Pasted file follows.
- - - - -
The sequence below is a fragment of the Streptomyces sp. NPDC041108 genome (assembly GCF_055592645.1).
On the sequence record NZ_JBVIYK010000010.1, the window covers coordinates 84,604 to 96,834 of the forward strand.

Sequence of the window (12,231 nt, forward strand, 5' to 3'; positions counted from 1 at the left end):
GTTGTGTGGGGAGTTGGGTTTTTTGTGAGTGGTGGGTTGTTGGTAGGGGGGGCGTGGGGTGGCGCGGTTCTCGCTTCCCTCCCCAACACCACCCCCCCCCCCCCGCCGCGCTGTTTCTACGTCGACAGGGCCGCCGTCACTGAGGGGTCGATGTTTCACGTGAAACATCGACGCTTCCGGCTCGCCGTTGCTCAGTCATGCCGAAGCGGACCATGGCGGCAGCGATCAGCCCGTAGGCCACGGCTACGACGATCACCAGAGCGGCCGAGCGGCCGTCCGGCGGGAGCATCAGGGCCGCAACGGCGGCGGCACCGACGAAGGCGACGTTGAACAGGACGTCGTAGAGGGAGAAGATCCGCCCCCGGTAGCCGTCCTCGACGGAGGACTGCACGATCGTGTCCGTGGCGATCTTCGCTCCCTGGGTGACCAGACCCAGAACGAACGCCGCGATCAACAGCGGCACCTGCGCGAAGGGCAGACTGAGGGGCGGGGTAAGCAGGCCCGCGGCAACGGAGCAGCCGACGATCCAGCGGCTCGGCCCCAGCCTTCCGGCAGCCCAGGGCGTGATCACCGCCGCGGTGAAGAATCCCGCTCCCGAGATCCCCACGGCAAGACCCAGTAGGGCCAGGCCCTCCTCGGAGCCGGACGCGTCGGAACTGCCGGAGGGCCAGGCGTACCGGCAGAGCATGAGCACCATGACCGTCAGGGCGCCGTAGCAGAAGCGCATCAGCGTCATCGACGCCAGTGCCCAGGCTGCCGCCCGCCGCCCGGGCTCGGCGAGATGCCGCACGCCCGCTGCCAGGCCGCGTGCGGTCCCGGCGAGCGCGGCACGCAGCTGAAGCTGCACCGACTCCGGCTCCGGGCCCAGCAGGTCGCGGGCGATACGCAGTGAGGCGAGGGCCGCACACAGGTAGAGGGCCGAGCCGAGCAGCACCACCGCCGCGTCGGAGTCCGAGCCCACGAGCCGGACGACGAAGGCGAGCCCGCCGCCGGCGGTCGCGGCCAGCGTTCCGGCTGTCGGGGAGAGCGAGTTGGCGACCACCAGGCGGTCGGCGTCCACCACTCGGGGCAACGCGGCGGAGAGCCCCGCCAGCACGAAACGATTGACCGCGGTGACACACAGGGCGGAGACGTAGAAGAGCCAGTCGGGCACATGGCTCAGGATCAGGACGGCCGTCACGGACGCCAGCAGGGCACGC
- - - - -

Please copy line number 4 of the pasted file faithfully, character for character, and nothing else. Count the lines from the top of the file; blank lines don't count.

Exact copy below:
GTTGTGTGGGGAGTTGGGTTTTTTGTGAGTGGTGGGTTGTTGGTAGGGGGGGCGTGGGGTGGCGCGGTTCTCGCTTCCCTCCCCAACACCACCCCCCCCCCCCCGCCGCGCTGTTTCTACGTCGACAGGGCCGCCGTCACTGAGGGGTCGATGTTTCACGTGAAACATCGACGCTTCCGGCTCGCCGTTGCTCAGTCATGCCGAAGCGGACCATGGCGGCAGCGATCAGCCCGTAGGCCACGGCTACGACGATCACCAGAGCGGCCGAGCGGCCGTCCGGCGGGAGCATCAGGGCCGCAACGGCGGCGGCACCGACGAAGGCGACGTTGAACAGGACGTCGTAGAGGGAGAAGATCCGCCCCCGGTAGCCGTCCTCGACGGAGGACTGCACGATCGTGTCCGTGGCGATCTTCGCTCCCTGGGTGACCAGACCCAGAACGAACGCCGCGATCAACAGCGGCACCTGCGCGAAGGGCAGACTGAGGGGCGGGGTAAGCAGGCCCGCGGCAACGGAGCAGCCGACGATCCAGCGGCTCGGCCCCAGCCTTCCGGCAGCCCAGGGCGTGATCACCGCCGCGGTGAAGAATCCCGCTCCCGAGATCCCCACGGCAAGACCCAGTAGGGCCAGGCCCTCCTCGGAGCCGGACGCGTCGGAACTGCCGGAGGGCCAGGCGTACCGGCAGAGCATGAGCACCATGACCGTCAGGGCGCCGTAGCAGAAGCGCATCAGCGTCATCGACGCCAGTGCCCAGGCTGCCGCCCGCCGCCCGGGCTCGGCGAGATGCCGCACGCCCGCTGCCAGGCCGCGTGCGGTCCCGGCGAGCGCGGCACGCAGCTGAAGCTGCACCGACTCCGGCTCCGGGCCCAGCAGGTCGCGGGCGATACGCAGTGAGGCGAGGGCCGCACACAGGTAGAGGGCCGAGCCGAGCAGCACCACCGCCGCGTCGGAGTCCGAGCCCACGAGCCGGACGACGAAGGCGAGCCCGCCGCCGGCGGTCGCGGCCAGCGTTCCGGCTGTCGGGGAGAGCGAGTTGGCGACCACCAGGCGGTCGGCGTCCACCACTCGGGGCAACGCGGCGGAGAGCCCCGCCAGCACGAAACGATTGACCGCGGTGACACACAGGGCGGAGACGTAGAAGAGCCAGTCGGGCACATGGCTCAGGATCAGGACGGCCGTCACGGACGCCAGCAGGGCACGC